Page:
The Employment Equality (Age Regulations) 2006 (the Regulations), which came into force on 1 October 2006, place an obligation on employers not to discriminate on the grounds of age.
Freshfields Bruckhaus Deringer” />An introduction to age discrimination law
The Employment Equality (Age Regulations) 2006 (the Regulations), which came into force on 1 October 2006, place an obligation on employers not to discriminate on the grounds of age. The Regulations prohibit both direct and indirect age discrimination, harassment and victimisation and entitle employees to claim protection from such discrimination in an Employment Tribunal. The Regulations confer similar obligations and rights on partnerships and their partners respectively.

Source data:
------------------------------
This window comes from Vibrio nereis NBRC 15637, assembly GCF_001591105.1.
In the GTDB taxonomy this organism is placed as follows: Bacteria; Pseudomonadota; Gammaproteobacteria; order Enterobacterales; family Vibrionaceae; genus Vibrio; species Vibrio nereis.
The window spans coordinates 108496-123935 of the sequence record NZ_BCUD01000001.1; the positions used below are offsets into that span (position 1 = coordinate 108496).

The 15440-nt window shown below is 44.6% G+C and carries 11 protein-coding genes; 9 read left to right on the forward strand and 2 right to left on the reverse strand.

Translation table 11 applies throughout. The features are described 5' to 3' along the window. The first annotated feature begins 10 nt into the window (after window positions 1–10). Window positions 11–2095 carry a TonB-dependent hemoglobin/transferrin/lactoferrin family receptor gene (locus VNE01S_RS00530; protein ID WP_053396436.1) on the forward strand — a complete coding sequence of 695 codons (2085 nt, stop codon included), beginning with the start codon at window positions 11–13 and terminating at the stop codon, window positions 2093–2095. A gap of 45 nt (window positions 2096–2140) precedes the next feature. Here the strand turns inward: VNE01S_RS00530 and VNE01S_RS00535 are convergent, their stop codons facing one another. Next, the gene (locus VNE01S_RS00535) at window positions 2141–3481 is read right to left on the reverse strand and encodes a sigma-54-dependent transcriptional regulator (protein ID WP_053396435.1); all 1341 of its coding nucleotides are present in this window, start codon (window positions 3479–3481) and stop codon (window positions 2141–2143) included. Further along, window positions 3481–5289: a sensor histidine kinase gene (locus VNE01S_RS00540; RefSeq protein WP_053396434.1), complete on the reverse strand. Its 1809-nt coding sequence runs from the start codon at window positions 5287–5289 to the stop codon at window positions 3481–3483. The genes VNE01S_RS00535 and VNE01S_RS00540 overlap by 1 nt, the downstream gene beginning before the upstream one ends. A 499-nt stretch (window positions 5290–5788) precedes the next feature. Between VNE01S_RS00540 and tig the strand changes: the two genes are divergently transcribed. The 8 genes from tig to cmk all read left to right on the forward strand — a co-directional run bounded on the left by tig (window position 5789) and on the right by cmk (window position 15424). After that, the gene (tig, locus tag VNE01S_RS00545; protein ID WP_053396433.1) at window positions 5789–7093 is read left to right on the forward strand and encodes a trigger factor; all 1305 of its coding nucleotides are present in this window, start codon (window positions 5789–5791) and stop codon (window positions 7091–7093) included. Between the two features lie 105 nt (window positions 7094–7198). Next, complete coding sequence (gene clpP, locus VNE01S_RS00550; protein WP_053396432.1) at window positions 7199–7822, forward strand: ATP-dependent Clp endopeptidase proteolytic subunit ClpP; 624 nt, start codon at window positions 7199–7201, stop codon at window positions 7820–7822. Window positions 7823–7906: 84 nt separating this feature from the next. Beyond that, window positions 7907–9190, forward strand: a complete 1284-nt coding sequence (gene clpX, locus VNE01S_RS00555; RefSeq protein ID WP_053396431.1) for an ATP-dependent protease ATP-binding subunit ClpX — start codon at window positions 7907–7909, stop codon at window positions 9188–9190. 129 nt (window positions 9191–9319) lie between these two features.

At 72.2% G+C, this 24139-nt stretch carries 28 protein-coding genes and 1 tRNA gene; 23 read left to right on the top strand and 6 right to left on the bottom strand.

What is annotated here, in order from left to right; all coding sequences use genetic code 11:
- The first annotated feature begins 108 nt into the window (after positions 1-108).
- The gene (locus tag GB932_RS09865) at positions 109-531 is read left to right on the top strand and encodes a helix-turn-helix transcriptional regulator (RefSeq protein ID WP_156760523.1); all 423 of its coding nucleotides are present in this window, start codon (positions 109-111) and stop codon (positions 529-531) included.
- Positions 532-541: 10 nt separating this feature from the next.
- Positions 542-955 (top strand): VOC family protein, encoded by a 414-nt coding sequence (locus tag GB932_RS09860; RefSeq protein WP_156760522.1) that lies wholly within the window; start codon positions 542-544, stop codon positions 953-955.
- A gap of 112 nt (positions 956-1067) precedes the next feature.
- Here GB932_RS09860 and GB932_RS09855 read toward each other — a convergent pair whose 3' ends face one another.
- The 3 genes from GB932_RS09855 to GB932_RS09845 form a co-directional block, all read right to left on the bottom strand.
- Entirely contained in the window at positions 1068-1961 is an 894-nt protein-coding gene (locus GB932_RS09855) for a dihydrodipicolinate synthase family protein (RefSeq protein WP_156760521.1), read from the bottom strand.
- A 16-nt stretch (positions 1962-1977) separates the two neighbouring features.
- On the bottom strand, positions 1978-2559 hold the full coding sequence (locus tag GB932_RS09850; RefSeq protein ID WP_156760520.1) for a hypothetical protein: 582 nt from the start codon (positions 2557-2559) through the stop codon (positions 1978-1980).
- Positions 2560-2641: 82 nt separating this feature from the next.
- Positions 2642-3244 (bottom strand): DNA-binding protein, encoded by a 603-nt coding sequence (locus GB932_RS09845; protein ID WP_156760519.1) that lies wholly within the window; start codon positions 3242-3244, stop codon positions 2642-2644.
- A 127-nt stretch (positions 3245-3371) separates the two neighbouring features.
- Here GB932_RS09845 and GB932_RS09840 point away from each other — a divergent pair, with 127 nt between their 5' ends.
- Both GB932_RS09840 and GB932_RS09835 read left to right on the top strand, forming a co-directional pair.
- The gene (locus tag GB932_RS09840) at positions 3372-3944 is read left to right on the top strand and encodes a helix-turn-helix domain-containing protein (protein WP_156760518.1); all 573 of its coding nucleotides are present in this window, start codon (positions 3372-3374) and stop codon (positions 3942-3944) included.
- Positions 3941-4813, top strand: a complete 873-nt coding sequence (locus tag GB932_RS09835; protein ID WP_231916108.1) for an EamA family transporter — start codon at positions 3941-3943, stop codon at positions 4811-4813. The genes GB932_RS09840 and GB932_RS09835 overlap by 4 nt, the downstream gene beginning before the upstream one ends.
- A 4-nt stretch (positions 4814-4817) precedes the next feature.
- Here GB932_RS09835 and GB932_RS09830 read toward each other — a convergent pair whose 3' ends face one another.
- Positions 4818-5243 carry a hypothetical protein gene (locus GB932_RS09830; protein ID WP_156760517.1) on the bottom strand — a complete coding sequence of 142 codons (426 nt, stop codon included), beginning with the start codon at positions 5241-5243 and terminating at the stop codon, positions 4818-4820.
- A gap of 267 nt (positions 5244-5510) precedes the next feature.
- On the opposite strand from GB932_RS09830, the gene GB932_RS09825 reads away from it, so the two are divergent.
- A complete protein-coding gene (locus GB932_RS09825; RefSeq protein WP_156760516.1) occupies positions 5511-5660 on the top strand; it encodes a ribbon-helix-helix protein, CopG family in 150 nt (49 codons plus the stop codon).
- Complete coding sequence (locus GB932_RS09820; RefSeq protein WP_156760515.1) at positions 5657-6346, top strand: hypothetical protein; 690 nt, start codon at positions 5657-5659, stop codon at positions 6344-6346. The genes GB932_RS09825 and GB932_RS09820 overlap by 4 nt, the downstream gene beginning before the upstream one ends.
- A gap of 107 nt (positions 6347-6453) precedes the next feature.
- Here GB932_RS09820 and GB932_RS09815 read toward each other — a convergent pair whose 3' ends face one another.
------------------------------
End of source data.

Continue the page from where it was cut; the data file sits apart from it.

A person is directly discriminated against if they are treated less favourably than someone else in comparable circumstances on the grounds of their age. In order to prove direct discrimination, a claimant must show that they were treated differently due to their age and not for some other reason. This usually involves a comparison with another person of a different age whose circumstances are not materially different from their own, with the exception of their age. Indirect discrimination occurs when a provision, criterion or practice is applied by an employer that has a disproportionate detrimental effect on employees of a particular age, although it may appear on the surface not to be discriminatory. For example a job advertisement which states that applications will only be accepted from recent graduates indirectly discriminates against older people.